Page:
Guillaume Brahimi to leave the Opera House

Guillaume Brahimi in his restaurant at the Bennelong site in the Opera House.
Guillaume Brahimi in his restaurant at the Bennelong site in the Opera House. Photo: Nic Walker

Guillaume Brahimi will leave the Sydney Opera House at the end of the year, after almost 12 years running a restaurant at the site.

The owner and head chef of two-hatted Guillaume at Bennelong, announced today that he will not submit a tender for the site due to conflicting visions between himself and the Opera House Trust.

The restaurant space was put out to tender for the first time in a decade in May, with applications closing today.

"Our goal was always to run one of the best restaurants in the country, befitting such an iconic venue.  The Opera House Trust is now seeking a bistro style restaurant, cafe and bar. This clearly involves a very different vision," Brahimi said.

“I accept their vision but my vision 12 years ago was to have a fine dining restaurant and to try to be the best at what I do.  Twelve years later, my vision is the same, if not stronger.”

The restaurant, which was awarded two hats in The Sydney Morning Herald Good Food Guide 2013, will operate as normal until the end of the year, when the existing lease at the Sydney Opera House ends.

The man behind the Merivale restaurant empire, Justin Hemmes, was rumoured to be scoping the site but a spokeswoman for his company has confirmed he did not put in a tender.

Brahimi, who also operates bistros in Melbourne and Perth, said the decision to close wasn’t difficult, although it was an emotional time for him and his staff.

“It's the right decision. I will miss Bennelong … But missing is okay. There is no regret,” he said.


“It's been 12 great years of my life and I'm looking forward to the next project and in the short term, the next six months of being very busy at Bennelong. We're going to excel at what we do.”

Brahimi declined to say what his next move would be, saying only that he would announce future plans for his team and restaurant “in the coming months”.

Chief restaurant reviewer for The Sydney Morning Herald, Terry Durack, said Brahimi’s departure was “very sad news”.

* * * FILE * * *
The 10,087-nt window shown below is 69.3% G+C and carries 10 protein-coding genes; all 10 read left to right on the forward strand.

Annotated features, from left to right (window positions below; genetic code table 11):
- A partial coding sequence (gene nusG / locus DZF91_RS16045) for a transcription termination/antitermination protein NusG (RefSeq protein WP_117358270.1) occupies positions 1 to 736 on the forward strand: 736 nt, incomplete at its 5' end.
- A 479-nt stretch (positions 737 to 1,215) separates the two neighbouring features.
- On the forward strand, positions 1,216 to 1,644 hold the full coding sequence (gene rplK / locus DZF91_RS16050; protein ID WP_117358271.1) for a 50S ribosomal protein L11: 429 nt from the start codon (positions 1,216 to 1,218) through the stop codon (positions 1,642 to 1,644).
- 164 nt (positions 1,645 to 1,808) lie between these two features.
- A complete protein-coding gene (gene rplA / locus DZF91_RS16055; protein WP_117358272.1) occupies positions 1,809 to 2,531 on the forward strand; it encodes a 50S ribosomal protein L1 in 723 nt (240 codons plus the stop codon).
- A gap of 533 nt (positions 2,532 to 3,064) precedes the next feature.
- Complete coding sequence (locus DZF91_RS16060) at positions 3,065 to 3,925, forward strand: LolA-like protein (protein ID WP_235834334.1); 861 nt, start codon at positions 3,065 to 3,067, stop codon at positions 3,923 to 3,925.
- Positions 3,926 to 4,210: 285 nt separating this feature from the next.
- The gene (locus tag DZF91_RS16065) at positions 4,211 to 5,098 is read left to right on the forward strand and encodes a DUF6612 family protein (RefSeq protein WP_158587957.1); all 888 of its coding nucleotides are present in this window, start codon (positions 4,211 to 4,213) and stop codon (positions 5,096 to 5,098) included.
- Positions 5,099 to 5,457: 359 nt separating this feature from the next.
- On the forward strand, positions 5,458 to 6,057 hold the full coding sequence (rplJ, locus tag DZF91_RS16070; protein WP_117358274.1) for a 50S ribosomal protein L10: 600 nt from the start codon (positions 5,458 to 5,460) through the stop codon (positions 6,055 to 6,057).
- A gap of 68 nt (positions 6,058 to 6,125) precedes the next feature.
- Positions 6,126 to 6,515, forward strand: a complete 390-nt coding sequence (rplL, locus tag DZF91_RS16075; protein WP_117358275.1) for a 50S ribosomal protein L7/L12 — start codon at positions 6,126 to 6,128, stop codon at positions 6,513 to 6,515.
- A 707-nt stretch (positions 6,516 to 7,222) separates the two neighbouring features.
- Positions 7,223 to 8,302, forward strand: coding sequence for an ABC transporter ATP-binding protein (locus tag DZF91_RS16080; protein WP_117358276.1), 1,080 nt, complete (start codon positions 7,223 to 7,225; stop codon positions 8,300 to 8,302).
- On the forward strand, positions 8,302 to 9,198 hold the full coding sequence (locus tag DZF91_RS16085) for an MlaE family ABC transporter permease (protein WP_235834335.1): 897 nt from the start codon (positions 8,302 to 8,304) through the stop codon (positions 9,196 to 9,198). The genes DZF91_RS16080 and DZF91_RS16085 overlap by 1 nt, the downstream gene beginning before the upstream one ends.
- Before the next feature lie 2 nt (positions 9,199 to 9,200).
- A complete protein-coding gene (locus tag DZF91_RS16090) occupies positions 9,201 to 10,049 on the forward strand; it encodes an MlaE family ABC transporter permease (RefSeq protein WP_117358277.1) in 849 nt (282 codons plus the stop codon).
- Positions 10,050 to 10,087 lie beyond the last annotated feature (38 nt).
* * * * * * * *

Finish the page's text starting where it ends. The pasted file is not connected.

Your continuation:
“It's an end of an era for the Opera House. Guillaume, in his years there, has honoured everything that the Opera House has stood for and offered us a unique and special experience … It's a shame that you aren't going to be able to have that same experience anymore.”

He said Brahimi “has been one of the key contributors to great Sydney dining for the past 20 years”.

“The Sydney Opera House deserves a great restaurant inside it as well as buzzy bistros and fresh seafood specialists and coffee houses. It’s the place from which to show off Sydney,” Durack said.

“At Bennelong, [Brahimi] honoured the iconic Opera House site with elegant, rich, lush, bourgeois French cooking, informed by a modern Sydney sensibility. He made the place his own and that’s what you have to do, otherwise you are just a tenant.”

Sydney Opera House commercial director David Watson described Guillaume at Bennelong as "a fixture of the Opera House" and thanked Brahimi for "his very significant contribution".

"As we said when we announced the tender, it is not in any way an expression of dissatisfaction with existing operators. All of our dining venues are operated under contract, most of which have been in place for more than a decade and expire in the first half of 2014," Watson said.

"We are required to conduct a public tender for our expiring food and beverage contracts in line with NSW Government procurement policy."

He said the tender was "an opportunity to ensure our food and beverage offering aligns with our overarching ambition" to make the Opera House more accessible.

"It is about the mix: greater diversity, more price points, and dining experiences that are open more often to more of our 8.2 million visitors each year."

He said an annoucement on the tender would be made "as soon as responses have been properly considered”.